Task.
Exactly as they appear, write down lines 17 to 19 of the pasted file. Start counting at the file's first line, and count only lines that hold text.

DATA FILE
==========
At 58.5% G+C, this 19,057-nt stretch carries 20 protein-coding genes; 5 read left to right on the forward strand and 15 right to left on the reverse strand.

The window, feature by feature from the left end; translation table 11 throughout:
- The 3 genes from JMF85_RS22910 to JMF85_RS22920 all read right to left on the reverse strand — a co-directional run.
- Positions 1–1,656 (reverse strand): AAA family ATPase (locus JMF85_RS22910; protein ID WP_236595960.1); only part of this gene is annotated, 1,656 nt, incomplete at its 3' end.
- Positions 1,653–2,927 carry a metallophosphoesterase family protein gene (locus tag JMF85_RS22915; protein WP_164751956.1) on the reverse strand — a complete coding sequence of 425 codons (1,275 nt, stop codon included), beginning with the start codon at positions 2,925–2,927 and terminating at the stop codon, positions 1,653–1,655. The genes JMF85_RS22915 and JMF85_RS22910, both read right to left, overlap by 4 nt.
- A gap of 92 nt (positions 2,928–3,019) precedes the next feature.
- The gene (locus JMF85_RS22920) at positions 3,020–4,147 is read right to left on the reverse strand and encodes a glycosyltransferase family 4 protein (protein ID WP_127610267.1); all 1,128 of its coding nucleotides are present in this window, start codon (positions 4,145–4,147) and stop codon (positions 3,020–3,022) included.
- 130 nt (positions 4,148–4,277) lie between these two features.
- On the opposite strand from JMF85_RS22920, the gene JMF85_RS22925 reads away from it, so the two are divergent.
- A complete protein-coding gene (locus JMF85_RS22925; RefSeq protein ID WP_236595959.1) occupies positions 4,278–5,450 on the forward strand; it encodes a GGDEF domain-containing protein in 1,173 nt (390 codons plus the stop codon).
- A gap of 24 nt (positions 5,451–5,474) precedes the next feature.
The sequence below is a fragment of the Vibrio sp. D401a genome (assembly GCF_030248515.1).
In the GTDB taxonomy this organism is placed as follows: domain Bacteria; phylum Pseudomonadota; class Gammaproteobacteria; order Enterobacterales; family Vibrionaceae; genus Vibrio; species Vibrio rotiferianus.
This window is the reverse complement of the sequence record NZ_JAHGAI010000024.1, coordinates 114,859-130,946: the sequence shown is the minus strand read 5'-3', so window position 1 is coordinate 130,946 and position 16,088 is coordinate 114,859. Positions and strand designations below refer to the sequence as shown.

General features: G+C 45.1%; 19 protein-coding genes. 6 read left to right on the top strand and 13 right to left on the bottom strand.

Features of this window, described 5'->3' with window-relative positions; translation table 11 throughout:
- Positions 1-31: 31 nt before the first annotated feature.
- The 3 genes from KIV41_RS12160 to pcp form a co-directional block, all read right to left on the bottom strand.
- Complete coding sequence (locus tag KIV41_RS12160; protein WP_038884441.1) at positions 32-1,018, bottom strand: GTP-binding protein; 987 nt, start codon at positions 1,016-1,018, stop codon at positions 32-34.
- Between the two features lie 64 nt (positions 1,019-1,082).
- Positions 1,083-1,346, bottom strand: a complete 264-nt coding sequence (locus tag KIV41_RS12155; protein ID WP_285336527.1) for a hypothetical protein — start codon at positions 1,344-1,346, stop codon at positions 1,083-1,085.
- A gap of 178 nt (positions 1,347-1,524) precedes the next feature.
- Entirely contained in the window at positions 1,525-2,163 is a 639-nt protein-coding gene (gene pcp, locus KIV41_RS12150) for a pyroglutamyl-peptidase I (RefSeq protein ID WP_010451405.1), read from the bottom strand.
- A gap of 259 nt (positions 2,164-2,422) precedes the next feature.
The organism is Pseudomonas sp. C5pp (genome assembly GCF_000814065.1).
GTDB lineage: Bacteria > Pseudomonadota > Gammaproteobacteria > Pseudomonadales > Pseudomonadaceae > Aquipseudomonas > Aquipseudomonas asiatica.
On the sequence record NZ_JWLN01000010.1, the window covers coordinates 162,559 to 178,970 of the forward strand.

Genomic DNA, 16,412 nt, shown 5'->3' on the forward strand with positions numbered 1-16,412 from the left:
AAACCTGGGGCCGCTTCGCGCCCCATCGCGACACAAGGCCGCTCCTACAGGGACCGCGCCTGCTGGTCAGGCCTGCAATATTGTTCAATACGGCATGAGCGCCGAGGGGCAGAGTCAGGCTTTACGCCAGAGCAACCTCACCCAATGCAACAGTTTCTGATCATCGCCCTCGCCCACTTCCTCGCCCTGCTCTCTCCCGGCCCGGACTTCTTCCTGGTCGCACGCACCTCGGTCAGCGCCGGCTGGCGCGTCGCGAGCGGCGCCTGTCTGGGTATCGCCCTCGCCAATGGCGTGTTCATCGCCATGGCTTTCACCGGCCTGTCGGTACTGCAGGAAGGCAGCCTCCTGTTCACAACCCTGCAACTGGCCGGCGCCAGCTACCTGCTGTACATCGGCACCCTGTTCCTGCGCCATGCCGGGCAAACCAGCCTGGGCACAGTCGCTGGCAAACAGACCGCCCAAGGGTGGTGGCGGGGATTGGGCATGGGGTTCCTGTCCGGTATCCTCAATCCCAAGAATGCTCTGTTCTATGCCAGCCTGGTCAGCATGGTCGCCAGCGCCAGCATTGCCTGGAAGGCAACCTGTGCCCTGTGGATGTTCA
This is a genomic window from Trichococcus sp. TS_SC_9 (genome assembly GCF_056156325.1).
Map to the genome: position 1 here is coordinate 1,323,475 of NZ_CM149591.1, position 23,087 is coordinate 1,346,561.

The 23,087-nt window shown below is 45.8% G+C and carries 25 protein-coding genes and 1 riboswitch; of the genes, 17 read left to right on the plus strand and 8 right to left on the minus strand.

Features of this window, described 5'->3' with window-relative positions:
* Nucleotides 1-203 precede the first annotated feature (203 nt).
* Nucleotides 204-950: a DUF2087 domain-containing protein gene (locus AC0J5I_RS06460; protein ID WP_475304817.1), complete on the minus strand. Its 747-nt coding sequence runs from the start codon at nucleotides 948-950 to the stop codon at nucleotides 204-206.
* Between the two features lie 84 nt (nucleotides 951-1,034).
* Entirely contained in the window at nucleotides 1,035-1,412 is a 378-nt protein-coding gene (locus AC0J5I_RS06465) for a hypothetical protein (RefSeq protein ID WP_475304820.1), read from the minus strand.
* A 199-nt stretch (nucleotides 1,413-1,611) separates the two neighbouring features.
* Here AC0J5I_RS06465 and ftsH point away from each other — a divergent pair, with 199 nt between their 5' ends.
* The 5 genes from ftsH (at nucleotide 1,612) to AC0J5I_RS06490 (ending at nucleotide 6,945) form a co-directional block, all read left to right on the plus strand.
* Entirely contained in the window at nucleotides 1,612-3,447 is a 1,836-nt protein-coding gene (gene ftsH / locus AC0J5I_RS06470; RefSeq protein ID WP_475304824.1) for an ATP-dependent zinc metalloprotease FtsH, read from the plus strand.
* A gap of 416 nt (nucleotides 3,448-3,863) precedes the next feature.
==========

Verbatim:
- Positions 1-31: 31 nt before the first annotated feature.
- The 3 genes from KIV41_RS12160 to pcp form a co-directional block, all read right to left on the bottom strand.
- Complete coding sequence (locus tag KIV41_RS12160; protein WP_038884441.1) at positions 32-1,018, bottom strand: GTP-binding protein; 987 nt, start codon at positions 1,016-1,018, stop codon at positions 32-34.